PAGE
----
" LES institutions charitables d'un peuple ne sont que le rad de sea institutions sociales et politiques," says M. D'Haussonville, in his admirable paper on "Hospital Management," in the Revue des Dear Mondes for March. We are concerned to inquire into the mode in which that statement applies to ourselves. M. D'Haussonville ap-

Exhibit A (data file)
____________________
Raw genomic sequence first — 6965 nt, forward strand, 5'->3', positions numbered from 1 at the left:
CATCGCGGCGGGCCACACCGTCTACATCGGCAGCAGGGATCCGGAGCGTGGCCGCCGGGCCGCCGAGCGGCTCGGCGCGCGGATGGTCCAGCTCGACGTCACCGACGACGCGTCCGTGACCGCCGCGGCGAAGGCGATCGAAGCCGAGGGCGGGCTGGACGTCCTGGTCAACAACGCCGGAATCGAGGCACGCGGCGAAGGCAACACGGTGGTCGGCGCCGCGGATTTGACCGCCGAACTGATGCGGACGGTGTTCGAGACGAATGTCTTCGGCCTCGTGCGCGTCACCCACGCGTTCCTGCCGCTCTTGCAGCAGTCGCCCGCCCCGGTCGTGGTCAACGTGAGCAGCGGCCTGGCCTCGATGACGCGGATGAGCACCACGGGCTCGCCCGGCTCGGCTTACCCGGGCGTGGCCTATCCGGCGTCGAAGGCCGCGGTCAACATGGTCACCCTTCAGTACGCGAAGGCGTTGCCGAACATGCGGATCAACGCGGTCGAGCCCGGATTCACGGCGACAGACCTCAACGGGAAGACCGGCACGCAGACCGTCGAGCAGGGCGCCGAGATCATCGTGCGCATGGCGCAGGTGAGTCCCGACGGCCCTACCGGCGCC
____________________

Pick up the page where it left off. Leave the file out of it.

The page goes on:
plies it somewhat severely,—i.e., the English, he says, have, "Pour les pauvres recommandjs, toutes lea ressources de is science et tons les ingenieux raffinemens de la charite privee ; pour lea pauvres inconnus, l'insuffisance et la rudesse de is charite publique ;" that we have, in fact, created a sort of aristocracy in misery, " celle des pauvres qui ont des relations." This conclusion was forced upon his mind when visiting the principal hospitals in this metropolis. He was, he says, at first much struck by the absence in the wards of the men and women " epuises par la misere, abrutis par le gin," whose existence was everywhere else patent to him, and inclined to ask if the true poor of London escaped sickness, or if medical assistance was not organised for them? He found, or thought he found, the true solution of his question in the history of the foundation of many of the principal hospitals. He found they owed their being and their preservation mainly to voluntary subscriptions, that to attract subscribers they must be granted privileges, and the privilege most coveted was, of course, the right to nominate or recommend patients ; that as a result, those who can most easily obtain admission into our hospitals are servants, the employes of large firms, and artisans generally ; while the poor who groan in our crowded courts and alleys, and are unfurnished with a letter signed by some merchant in the City, or inhabitant of Belgravia, are practically excluded. That the charge is not utterly without foundation is proved by various reports which have been addressed to Parliament on the subject. But whatever may have been the state of the case in the past, it is only a half-truth in the present.